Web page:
Window-owning controls and non-window-owning controls

Controls are similar to windows in the Window Server in that they are both bounded areas of the screen and both user interface elements. They are not synonymous, however, as a control may take up the whole of a window’s area or only part of it. For this reason controls are divided into two types: window-owning controls and non-window-owning controls.

Window-owning controls

A window-owning control has the same size and position as a window in the Window Server. Window-owning controls may overlap each other and may be moved around the screen within the bounds of their parent window. Dialogs, menus, toolbars and top-level controls are typically window-owning controls.

Non-window-owning controls (lodger controls)

The majority of controls are non-window-owning. A non-window-owning control’s extent typically covers only part of a window on the screen: usually it is one of a number of controls within a larger compound control which acts as a container.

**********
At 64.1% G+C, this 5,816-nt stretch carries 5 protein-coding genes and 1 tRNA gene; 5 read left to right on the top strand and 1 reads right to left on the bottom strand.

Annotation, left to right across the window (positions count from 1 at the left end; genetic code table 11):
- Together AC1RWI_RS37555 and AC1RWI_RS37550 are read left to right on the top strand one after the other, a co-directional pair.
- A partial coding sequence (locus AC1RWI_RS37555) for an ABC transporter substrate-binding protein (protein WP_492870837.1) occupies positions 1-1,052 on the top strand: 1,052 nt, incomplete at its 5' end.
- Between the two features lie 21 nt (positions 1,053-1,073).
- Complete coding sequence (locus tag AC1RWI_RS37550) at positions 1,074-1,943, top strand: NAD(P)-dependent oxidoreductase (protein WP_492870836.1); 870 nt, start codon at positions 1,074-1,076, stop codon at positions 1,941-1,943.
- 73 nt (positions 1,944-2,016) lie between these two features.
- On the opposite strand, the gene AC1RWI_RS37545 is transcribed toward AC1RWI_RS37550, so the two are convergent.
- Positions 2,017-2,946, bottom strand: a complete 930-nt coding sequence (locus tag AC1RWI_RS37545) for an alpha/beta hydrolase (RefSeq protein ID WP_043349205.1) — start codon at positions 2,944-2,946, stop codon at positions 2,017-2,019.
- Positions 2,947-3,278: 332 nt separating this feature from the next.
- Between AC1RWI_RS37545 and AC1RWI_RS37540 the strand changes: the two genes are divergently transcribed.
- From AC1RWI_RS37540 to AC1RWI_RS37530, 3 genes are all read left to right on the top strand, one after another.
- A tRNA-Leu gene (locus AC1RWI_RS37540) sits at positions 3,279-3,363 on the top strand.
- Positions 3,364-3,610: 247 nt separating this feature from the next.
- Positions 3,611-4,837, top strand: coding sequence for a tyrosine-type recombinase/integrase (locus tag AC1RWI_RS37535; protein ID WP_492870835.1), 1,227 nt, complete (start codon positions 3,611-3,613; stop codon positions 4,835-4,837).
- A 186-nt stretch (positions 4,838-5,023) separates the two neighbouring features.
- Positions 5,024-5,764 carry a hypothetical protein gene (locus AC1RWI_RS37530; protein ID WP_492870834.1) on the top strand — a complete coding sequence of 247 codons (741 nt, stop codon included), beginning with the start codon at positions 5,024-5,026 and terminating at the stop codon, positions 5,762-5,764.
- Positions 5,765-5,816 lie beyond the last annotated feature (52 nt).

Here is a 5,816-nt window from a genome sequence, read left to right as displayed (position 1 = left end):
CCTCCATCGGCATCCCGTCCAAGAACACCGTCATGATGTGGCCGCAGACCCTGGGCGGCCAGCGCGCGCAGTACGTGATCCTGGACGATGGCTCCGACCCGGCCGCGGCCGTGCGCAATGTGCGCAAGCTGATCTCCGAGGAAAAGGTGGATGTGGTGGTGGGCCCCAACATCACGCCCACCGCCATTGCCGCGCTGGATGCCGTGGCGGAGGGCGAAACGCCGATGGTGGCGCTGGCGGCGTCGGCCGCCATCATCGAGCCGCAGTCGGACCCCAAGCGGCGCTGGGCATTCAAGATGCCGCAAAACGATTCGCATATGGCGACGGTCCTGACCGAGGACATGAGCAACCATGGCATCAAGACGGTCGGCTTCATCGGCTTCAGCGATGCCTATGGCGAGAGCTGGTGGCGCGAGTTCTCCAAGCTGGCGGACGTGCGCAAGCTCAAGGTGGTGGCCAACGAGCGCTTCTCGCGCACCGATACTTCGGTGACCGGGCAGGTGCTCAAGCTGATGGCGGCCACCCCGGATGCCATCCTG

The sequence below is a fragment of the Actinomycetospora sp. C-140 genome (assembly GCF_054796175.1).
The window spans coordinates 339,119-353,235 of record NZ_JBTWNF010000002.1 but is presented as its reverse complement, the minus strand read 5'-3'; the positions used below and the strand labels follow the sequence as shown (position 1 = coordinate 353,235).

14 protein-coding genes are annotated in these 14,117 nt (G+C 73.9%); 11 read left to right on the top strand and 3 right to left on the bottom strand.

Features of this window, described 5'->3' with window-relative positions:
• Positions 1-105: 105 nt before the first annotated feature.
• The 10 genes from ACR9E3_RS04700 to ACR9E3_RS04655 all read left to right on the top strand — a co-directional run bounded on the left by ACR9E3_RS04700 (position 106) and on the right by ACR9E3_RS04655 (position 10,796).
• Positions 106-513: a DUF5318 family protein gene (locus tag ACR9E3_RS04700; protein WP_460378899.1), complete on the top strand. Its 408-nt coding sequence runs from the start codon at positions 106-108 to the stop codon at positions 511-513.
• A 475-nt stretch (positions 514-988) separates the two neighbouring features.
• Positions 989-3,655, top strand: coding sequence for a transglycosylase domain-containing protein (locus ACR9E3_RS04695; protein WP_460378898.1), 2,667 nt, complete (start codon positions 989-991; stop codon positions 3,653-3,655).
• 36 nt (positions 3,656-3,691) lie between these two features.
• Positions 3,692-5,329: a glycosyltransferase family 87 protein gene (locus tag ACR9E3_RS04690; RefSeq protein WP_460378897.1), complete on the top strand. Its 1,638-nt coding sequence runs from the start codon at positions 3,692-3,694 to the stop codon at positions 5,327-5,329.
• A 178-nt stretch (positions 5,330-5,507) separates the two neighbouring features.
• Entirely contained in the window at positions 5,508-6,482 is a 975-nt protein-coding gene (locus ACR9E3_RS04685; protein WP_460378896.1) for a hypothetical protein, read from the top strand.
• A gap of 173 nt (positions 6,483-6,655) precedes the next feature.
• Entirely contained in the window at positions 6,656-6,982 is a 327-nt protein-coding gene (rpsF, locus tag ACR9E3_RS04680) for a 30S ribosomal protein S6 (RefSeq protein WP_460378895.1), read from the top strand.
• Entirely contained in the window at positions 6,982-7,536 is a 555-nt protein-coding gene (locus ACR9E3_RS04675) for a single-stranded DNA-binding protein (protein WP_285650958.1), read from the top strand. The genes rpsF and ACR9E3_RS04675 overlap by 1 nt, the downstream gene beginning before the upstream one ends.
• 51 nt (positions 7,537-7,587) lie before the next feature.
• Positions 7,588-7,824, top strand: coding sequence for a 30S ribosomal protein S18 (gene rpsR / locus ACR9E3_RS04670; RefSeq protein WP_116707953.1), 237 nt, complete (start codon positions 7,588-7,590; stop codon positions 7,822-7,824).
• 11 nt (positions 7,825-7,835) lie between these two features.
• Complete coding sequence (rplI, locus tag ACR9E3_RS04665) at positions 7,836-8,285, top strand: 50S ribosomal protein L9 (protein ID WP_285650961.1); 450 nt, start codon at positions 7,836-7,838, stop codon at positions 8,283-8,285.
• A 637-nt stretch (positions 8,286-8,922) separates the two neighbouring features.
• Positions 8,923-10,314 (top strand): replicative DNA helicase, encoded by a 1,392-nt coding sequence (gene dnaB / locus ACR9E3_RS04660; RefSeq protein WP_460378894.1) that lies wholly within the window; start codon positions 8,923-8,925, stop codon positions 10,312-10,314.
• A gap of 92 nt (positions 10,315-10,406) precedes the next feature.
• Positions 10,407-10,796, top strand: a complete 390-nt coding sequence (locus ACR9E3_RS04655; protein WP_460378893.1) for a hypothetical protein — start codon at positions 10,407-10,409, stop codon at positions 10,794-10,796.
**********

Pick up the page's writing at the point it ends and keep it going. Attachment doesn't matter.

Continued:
Examples of non-window-owning controls include command buttons, text boxes and labels.

Non-window-owning controls give greater efficiency as they require fewer resources in the Window Server and fewer process switches. They can also result in faster intialisation and redrawing because a compound control and all its non-window-owning components can be drawn with a single flush to the window server.

Associated windows

All controls have an associated window, whether they are window-owning or not. For a window-owning control the associated window is the window it owns. For a non-window-owning control the associated window is the window owned by the nearest window-owning control above it in the control hierarchy.